Saturday, March 24, 2007

Review: The Yabobian Building (Omaret yakobean)

I know you're in there!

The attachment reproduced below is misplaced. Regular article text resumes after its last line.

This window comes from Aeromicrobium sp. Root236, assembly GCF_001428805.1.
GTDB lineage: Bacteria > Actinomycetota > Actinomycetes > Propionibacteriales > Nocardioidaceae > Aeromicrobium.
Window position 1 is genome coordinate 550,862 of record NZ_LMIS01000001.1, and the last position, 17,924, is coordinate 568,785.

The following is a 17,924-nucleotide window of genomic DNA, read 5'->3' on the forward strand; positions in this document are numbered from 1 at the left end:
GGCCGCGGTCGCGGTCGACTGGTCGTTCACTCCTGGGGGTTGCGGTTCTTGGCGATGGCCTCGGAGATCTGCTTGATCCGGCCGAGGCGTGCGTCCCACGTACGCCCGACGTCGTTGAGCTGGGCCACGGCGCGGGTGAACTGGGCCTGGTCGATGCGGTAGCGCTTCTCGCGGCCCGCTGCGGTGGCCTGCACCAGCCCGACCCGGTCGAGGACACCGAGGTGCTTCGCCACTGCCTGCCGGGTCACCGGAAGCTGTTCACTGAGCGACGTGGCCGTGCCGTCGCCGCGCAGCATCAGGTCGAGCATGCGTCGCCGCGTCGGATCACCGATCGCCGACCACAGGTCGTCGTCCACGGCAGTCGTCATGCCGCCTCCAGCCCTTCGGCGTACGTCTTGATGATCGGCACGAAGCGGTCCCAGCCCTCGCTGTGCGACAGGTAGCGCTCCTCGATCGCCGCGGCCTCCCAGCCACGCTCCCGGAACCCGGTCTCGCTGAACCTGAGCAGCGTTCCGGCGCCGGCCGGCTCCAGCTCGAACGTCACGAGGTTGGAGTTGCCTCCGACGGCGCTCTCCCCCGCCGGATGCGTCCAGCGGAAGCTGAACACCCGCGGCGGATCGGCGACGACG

One can never expect such a varied array of an overwrought ensemble drama that opens a fascinating window of life in contemporary Egypt. Immediately after a vivid prologue tracing the building's transformation from 1930s-era luxury residence to its current status as home to rich and poor alike, The Yacoubian Building introduces us to its cast of characters, who represent a cross-section of Egyptian society. From playboy Zaki El Dessouki, the doorman's son who dreams of being a cop, Taha El Shazly, and Fanous and Malaak, who live on the roof in a makeshift hut, their life stories woven together to make an explosive outcome simmering under 172 mins. Thats quite a feat to uphold without the wondrous imagination much like LOTR. But the brewing of every imaginable dispute found clustering throughout this depressing satire, from adultery to homosexuality, certainly makes up for it. It may make out to be a mess from a far, but the flow somehow rooted back to the building itself, making it a life of its own. Well rounded acting to all the actors present, the ever presence of a political message seem to be leaking if dug deep enough. With that said with all the misery surrounding, at least it ended with a rose among the thorns in the bushes.

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